CSO Spotlight: Annalea Ilg, Flexential

The cybersecurity threat is ever growing and its clear companies are still not following basic security practices. If they were, we wouldn’t be seeing so many breach notifications, says Ilg.

annalea llg flexential

Annalea Ilg is vice president and chief information security officer at hybrid IT infrastructure provider Flexential. Her remit covers maintaining programs, policy, security and compliance teams, crisis management, privacy and security resilience for clients, vendors and partners. Before joining Flexential she held security roles at CoSentry and Central States Indemnity Co. of Omaha. Here, she shares her career path and offers advice for aspiring security leaders.

What was your first job? My first job ever was at FunPlex Amusement Park in Omaha, Nebraska when I was 16, where I worked at the ticket and snack bar counter. My first professional IT job came in 1999 when I was the systems administrator for a small international telecommunications company, where I managed desktops, Exchange and servers. I distinctly remember the hysteria around the Y2K scare at that time!

How did you get involved in cybersecurity? My IT career evolved during a time when security regulations were maturing and that’s when I really developed a passion for cybersecurity. I also think my personality fits square into the qualities required to manage cybersecurity. As you can imagine, it’s not for everyone.

Tell us about your career path. Once I decided to pursue IT and cybersecurity, that was the path. Funny enough, I started in IT by accident as I was an executive assistant for a computer cabling company. I, by default, became remote hands for a consulting firm out of Minnesota. There, they would troubleshoot through me and that is how I became interested and learned the basics. I loved IT so much that I changed my education path.  From there, I went on to networking, disaster recovery and then security for insurance, healthcare and financial businesses.

Was there anyone who has inspired or mentored you in your career? When I started out, there weren't many women in IT so I became laser focused on what I wanted and researched myself. However, there was one mentor that inspired me to put my dreams in reality. His name is Tom Schildhauer and he was the CEO of NetLink, the computer cabling company where I was an executive assistant. He was the first and only professional that sat me down and asked me where I saw myself in five years during my first interview. It was very eye-opening and without that question I don’t think I would be where I am today. Now, every five years I ask myself that same question and plan ahead.

What do you feel is the most important aspect of your job? Protecting the company and our customers from cyberthreat, directing strategy and communicating the security posture.

What metrics or KPIs do you use to measure security effectiveness? Threats, events, activity and industry comparisons.

Is the security skills shortage affecting your organization? What roles or skills are you finding the most difficult to fill? More people want to work in security which is awesome but I find silos of knowledge in the industry.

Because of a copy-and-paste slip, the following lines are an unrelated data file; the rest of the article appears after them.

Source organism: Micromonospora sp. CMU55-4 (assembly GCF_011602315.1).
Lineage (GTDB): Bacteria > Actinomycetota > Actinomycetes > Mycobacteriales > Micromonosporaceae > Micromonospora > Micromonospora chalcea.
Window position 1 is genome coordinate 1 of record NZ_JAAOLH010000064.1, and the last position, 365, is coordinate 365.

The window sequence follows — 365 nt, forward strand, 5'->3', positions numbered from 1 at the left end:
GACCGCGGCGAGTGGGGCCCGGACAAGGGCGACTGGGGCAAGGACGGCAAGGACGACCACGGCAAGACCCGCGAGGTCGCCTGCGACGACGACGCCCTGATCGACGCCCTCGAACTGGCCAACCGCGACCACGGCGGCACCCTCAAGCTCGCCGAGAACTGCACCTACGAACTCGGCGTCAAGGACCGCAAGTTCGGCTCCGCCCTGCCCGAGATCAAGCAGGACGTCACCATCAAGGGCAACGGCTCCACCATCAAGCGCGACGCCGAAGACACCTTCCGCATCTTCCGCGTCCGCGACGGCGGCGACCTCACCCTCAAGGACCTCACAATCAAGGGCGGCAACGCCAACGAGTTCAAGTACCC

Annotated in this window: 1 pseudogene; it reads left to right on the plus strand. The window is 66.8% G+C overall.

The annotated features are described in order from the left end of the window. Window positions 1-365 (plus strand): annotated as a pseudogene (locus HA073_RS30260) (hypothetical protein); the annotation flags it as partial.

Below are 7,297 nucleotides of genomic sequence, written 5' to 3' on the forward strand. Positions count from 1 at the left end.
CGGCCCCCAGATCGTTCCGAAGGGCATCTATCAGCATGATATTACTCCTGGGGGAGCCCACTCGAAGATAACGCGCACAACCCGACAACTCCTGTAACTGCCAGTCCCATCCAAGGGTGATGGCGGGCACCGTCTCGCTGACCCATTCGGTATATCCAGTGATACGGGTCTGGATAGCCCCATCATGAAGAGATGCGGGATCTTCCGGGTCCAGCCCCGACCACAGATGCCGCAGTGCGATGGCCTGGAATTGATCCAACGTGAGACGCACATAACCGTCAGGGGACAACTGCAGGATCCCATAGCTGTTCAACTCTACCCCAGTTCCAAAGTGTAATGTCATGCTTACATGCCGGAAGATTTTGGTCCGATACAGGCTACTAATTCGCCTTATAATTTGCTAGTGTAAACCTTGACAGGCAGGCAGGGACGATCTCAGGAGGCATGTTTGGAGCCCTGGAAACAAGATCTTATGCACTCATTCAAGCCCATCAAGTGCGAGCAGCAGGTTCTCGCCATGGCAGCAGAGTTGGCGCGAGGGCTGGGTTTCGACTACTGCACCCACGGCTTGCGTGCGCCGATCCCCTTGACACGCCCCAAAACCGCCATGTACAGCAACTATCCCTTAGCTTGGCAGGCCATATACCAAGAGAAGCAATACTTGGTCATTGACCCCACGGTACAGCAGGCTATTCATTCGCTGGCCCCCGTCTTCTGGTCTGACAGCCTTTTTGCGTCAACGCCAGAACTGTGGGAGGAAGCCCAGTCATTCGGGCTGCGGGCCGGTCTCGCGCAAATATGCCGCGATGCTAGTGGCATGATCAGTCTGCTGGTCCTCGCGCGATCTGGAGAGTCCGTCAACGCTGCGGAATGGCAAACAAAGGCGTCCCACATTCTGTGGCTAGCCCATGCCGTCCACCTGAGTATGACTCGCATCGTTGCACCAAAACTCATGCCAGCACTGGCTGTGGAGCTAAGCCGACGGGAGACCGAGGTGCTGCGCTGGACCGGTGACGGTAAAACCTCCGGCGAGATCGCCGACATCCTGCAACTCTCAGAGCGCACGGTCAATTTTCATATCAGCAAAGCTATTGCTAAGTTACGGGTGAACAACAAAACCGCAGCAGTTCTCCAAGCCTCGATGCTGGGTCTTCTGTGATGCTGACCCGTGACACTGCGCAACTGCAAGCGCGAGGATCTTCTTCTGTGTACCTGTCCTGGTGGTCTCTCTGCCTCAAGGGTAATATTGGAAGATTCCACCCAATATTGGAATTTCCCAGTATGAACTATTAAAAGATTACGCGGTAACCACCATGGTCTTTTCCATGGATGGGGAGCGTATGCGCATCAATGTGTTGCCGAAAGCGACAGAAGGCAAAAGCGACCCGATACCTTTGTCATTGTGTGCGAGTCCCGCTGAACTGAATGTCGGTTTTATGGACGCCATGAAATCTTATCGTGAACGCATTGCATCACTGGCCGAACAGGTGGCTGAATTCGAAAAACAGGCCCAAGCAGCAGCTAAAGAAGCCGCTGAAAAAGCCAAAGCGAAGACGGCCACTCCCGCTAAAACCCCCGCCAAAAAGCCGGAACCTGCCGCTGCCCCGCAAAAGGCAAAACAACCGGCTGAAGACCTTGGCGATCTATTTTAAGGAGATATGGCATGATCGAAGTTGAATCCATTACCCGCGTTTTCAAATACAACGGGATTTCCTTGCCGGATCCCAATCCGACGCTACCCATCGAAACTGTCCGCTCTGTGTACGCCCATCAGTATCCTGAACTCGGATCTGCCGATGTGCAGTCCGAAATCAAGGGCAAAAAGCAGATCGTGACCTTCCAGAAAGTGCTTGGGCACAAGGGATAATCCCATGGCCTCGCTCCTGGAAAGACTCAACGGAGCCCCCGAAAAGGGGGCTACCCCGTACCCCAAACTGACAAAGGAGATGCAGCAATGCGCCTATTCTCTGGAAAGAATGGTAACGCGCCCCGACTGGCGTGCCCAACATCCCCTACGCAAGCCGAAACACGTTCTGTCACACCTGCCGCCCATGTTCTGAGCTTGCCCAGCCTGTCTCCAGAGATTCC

Cybersecurity is constantly changing – how do you keep learning? The domains and basic security standards don’t really change. That said, I make sure I continue to keep track of security news and vendor notices. I also make sure I understand controls and how to improve them. Cybersecurity threat is ever growing and its clear companies are still not following basic security practices. If they were, we wouldn’t be seeing so many breach notifications.

What is the best current trend in cybersecurity? The worst?  The worst is the breach notifications we are seeing in hyperscale cloud. Unfortunately, this will only continue to rise. Not everyone has security teams to help them with configuration and best practices and companies are still in the mindset of being compliant versus being secure — this has to change. The best trend is seeing all the need for security professionals in the market.

What's the best career advice you ever received? You can achieve anything if you surround yourself with like-minds and talented people. Don’t get hung up on negative influence.

What advice would you give to aspiring security leaders? Roll up your sleeves and understand the environments you are securing and the threat landscape holistically, and learn how to be creative in a prescriptive world.

What has been your greatest career achievement? There have been many milestone achievements along the way but one that is specifically memorable is the first build of our Health Cloud. Working with teams and partners to develop compliant and secure environments for customers that need a full suite of managed services was extremely complex and integrated. Every person involved was extremely talented and it was exciting to be around.

Looking back with 20:20 hindsight, what would you have done differently? I started working at a young age and didn’t stop. I juggled college and career at the same time. Looking back, I would have forced my younger self to slow down and take more vacations. Work/life balance is critical.

This interview is part of CSO’s regular Spotlight series, which focuses on the career paths of security leaders. If you know someone (or are someone) with a story worth telling, please contact kate_hoy@idg.com.

Copyright © 2018 IDG Communications, Inc.

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